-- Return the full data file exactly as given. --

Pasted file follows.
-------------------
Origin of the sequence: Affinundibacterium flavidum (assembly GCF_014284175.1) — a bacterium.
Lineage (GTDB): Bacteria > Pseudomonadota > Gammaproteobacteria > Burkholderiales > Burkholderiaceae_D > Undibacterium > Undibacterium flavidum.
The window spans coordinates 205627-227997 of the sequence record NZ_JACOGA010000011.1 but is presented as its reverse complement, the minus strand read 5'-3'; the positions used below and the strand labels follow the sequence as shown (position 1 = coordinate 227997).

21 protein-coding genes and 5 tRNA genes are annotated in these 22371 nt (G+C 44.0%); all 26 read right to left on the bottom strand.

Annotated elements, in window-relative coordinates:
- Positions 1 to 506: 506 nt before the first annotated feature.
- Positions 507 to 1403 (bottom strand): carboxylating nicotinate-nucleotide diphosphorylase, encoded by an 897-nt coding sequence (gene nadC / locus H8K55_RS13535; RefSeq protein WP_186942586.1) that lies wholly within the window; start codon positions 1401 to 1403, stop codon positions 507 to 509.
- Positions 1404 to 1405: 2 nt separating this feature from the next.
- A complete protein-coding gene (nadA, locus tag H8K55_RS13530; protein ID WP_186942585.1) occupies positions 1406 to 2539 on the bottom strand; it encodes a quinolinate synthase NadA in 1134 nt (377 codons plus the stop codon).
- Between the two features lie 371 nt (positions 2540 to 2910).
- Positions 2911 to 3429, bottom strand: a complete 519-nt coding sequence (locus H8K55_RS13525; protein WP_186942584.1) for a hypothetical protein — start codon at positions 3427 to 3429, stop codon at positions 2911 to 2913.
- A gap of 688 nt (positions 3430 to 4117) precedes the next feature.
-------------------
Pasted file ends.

Origin of the sequence: Affinundibacterium flavidum (assembly GCF_014284175.1) — a bacterium.
Lineage (GTDB): Bacteria > Pseudomonadota > Gammaproteobacteria > Burkholderiales > Burkholderiaceae_D > Undibacterium > Undibacterium flavidum.
The window spans coordinates 205627-227997 of the sequence record NZ_JACOGA010000011.1 but is presented as its reverse complement, the minus strand read 5'-3'; the positions used below and the strand labels follow the sequence as shown (position 1 = coordinate 227997).

21 protein-coding genes and 5 tRNA genes are annotated in these 22371 nt (G+C 44.0%); all 26 read right to left on the bottom strand.

Annotated elements, in window-relative coordinates:
- Positions 1 to 506: 506 nt before the first annotated feature.
- Positions 507 to 1403 (bottom strand): carboxylating nicotinate-nucleotide diphosphorylase, encoded by an 897-nt coding sequence (gene nadC / locus H8K55_RS13535; RefSeq protein WP_186942586.1) that lies wholly within the window; start codon positions 1401 to 1403, stop codon positions 507 to 509.
- Positions 1404 to 1405: 2 nt separating this feature from the next.
- A complete protein-coding gene (nadA, locus tag H8K55_RS13530; protein ID WP_186942585.1) occupies positions 1406 to 2539 on the bottom strand; it encodes a quinolinate synthase NadA in 1134 nt (377 codons plus the stop codon).
- Between the two features lie 371 nt (positions 2540 to 2910).
- Positions 2911 to 3429, bottom strand: a complete 519-nt coding sequence (locus H8K55_RS13525; protein WP_186942584.1) for a hypothetical protein — start codon at positions 3427 to 3429, stop codon at positions 2911 to 2913.
- A gap of 688 nt (positions 3430 to 4117) precedes the next feature.